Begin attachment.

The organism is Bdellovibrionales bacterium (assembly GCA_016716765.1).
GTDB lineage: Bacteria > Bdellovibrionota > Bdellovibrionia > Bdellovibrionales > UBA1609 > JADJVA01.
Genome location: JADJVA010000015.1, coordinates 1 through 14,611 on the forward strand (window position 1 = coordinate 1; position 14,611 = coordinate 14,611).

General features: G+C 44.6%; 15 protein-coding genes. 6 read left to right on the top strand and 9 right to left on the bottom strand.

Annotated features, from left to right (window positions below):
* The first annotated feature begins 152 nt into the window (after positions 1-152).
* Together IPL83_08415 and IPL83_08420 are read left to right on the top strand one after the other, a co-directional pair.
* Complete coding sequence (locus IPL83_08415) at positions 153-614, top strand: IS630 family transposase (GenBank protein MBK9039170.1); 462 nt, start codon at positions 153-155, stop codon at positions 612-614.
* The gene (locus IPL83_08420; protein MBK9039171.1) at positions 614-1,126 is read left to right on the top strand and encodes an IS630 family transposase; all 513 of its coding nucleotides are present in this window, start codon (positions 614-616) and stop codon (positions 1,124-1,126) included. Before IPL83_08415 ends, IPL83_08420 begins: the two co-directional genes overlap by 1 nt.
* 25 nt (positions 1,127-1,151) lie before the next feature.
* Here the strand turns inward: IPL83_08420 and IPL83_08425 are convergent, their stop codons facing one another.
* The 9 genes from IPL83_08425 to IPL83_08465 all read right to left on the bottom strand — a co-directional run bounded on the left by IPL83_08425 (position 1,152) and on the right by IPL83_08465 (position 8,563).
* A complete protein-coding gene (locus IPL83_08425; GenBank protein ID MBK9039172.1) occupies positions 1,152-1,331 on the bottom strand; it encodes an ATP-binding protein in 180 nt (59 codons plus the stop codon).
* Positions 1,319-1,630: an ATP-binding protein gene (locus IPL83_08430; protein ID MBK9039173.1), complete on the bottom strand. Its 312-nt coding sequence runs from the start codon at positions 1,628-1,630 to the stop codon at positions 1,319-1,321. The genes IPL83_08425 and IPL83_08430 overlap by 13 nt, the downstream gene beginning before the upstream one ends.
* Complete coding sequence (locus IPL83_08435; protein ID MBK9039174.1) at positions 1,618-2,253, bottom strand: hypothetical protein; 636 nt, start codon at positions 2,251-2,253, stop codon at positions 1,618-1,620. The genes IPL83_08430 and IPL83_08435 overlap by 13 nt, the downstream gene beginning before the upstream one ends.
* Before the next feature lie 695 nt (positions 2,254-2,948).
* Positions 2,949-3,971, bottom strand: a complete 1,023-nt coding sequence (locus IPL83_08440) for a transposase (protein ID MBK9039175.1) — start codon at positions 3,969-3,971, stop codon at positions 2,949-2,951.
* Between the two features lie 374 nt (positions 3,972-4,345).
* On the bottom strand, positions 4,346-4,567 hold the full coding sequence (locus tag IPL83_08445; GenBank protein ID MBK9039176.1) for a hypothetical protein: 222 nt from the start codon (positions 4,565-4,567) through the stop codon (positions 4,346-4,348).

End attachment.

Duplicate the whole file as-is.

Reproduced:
The organism is Bdellovibrionales bacterium (assembly GCA_016716765.1).
GTDB lineage: Bacteria > Bdellovibrionota > Bdellovibrionia > Bdellovibrionales > UBA1609 > JADJVA01.
Genome location: JADJVA010000015.1, coordinates 1 through 14,611 on the forward strand (window position 1 = coordinate 1; position 14,611 = coordinate 14,611).

General features: G+C 44.6%; 15 protein-coding genes. 6 read left to right on the top strand and 9 right to left on the bottom strand.

Annotated features, from left to right (window positions below):
* The first annotated feature begins 152 nt into the window (after positions 1-152).
* Together IPL83_08415 and IPL83_08420 are read left to right on the top strand one after the other, a co-directional pair.
* Complete coding sequence (locus IPL83_08415) at positions 153-614, top strand: IS630 family transposase (GenBank protein MBK9039170.1); 462 nt, start codon at positions 153-155, stop codon at positions 612-614.
* The gene (locus IPL83_08420; protein MBK9039171.1) at positions 614-1,126 is read left to right on the top strand and encodes an IS630 family transposase; all 513 of its coding nucleotides are present in this window, start codon (positions 614-616) and stop codon (positions 1,124-1,126) included. Before IPL83_08415 ends, IPL83_08420 begins: the two co-directional genes overlap by 1 nt.
* 25 nt (positions 1,127-1,151) lie before the next feature.
* Here the strand turns inward: IPL83_08420 and IPL83_08425 are convergent, their stop codons facing one another.
* The 9 genes from IPL83_08425 to IPL83_08465 all read right to left on the bottom strand — a co-directional run bounded on the left by IPL83_08425 (position 1,152) and on the right by IPL83_08465 (position 8,563).
* A complete protein-coding gene (locus IPL83_08425; GenBank protein ID MBK9039172.1) occupies positions 1,152-1,331 on the bottom strand; it encodes an ATP-binding protein in 180 nt (59 codons plus the stop codon).
* Positions 1,319-1,630: an ATP-binding protein gene (locus IPL83_08430; protein ID MBK9039173.1), complete on the bottom strand. Its 312-nt coding sequence runs from the start codon at positions 1,628-1,630 to the stop codon at positions 1,319-1,321. The genes IPL83_08425 and IPL83_08430 overlap by 13 nt, the downstream gene beginning before the upstream one ends.
* Complete coding sequence (locus IPL83_08435; protein ID MBK9039174.1) at positions 1,618-2,253, bottom strand: hypothetical protein; 636 nt, start codon at positions 2,251-2,253, stop codon at positions 1,618-1,620. The genes IPL83_08430 and IPL83_08435 overlap by 13 nt, the downstream gene beginning before the upstream one ends.
* Before the next feature lie 695 nt (positions 2,254-2,948).
* Positions 2,949-3,971, bottom strand: a complete 1,023-nt coding sequence (locus IPL83_08440) for a transposase (protein ID MBK9039175.1) — start codon at positions 3,969-3,971, stop codon at positions 2,949-2,951.
* Between the two features lie 374 nt (positions 3,972-4,345).
* On the bottom strand, positions 4,346-4,567 hold the full coding sequence (locus tag IPL83_08445; GenBank protein ID MBK9039176.1) for a hypothetical protein: 222 nt from the start codon (positions 4,565-4,567) through the stop codon (positions 4,346-4,348).